This was the first time I used gloves. I purchased Fons & Porter Machine Quilting Grip Gloves and I have to say they work wonderfully and gloves made a huge difference! I continued to use the Sullivans Silicone Sewing Spray (which I do not think I mentioned before), but I have discovered that it helps initially, but eventually it needs reapplied and for me that is really a ton of hassle. After I finished this project I ordered a Supreme Slider (recommended by Leah Day). We'll see how that goes. I am getting some ugly stitches (which I leave in because I do not have the patience to be pulling them out and it adds character). The main reason for the ugliness is two things:

1. Even in the needle down position, when I stop to adjust (or whatever) I let go of the quilt a tad too soon before the needle is finally down and the quilt shifts. I think this could be my machine's fault, because it pauses right before it "remembers" that it is supposed to end in the down position.

2. I find myself pulling with my fingertips while in the middle of quilting and when whatever is hanging me up lets loose my hands jerk the quilt quickly in the wrong direction.

So, I've learned to wait until the needle is in the down position before I let go of the quilt. I have also been a ton more diligent about making sure the quilt is not draping or hanging over anything. This is the main cause of the dragging and jerking. Although, I could learn to stop more when I feel this drag coming on. I just hate to stop in an area that is going to obviously reflect that I stopped and restarted. Even though the ugly stitches don't bother me in the overall scheme, I still try to minimize them.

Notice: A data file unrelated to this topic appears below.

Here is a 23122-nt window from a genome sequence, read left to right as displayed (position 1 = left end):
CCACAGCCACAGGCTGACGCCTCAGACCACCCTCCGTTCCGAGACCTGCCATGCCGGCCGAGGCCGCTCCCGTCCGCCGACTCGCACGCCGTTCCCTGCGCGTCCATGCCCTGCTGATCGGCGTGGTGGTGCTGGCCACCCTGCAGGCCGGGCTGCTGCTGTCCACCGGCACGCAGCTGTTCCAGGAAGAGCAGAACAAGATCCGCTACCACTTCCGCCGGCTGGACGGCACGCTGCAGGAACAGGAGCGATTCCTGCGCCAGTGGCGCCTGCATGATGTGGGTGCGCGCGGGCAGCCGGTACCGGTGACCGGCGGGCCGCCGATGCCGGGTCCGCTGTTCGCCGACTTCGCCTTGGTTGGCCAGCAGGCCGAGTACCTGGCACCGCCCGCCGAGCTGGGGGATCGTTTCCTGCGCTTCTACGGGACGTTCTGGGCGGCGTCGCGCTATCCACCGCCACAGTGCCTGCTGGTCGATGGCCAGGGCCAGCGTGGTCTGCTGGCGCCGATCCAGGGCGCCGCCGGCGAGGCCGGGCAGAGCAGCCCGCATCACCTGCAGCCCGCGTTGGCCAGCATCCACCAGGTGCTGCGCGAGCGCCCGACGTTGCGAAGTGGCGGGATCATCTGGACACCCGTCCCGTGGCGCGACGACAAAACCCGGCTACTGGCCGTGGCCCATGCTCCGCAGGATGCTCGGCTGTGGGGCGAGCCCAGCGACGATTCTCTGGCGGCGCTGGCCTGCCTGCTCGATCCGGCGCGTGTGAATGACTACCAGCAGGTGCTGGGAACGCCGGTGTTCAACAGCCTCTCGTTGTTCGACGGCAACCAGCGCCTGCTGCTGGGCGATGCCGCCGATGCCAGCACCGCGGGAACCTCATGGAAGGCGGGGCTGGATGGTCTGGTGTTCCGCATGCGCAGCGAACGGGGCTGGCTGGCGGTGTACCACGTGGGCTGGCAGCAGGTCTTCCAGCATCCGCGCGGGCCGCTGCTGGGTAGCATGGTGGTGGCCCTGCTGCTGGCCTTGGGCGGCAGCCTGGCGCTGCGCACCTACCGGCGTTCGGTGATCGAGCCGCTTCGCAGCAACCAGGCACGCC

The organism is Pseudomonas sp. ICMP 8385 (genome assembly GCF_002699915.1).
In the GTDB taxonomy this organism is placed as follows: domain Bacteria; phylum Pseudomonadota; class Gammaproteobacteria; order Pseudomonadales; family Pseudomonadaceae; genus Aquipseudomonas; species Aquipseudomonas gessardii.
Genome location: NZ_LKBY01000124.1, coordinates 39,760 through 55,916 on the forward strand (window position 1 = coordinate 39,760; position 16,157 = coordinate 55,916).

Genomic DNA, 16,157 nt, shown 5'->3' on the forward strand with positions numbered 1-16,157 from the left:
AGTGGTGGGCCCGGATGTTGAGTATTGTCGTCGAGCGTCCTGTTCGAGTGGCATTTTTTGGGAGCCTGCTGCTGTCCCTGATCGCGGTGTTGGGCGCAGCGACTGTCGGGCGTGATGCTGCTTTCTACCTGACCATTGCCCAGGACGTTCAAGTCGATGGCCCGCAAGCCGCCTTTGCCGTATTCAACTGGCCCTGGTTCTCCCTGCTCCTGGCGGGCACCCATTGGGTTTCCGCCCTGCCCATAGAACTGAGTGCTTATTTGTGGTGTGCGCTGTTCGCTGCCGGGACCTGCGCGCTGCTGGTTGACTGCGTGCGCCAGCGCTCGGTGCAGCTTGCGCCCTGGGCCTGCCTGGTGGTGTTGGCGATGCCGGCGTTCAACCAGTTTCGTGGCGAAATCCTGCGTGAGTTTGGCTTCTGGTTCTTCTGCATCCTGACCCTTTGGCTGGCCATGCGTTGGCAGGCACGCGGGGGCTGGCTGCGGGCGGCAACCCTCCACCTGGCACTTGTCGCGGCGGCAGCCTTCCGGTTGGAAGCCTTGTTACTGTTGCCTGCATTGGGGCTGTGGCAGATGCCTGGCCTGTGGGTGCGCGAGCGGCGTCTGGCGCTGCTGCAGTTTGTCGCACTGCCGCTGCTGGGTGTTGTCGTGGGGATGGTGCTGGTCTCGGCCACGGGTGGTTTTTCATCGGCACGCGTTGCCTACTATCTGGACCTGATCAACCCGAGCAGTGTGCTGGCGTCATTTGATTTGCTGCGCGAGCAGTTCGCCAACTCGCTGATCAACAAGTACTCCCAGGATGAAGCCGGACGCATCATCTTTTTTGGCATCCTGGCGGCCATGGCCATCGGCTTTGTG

I free motion quilted the blocks. I used mostly fat quarters with colors that would remind you of the Wizard of Oz. (I have a room that is mostly decorated this way, not the room in picture.)
 I straight line (curve) stitched the borders. I used a rainbow colored thread, but you really don't see it too much unless you are up close. I did not use a walking foot because my machine has a built-in feed system that works fine when activated for getting the sandwich to move through. Although, I've decided that I don't like doing it, because I get much more puckering than I do with FMQ because the foot is pressing down on the quilt top.
Since the theme of the front was sort of Wizard of Oz, I used some fabrics on the back that are related.

I have to say I was really impressed with the overall look and feel of the quilt. As soon as it was finished, I already had the material ready for the next quilt.

I get the feeling that no one is reading this blog (except me), but talk to you later anyway!


Update: Up Close Picture of the Rainbow thread:

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Wednesday, January 18, 2012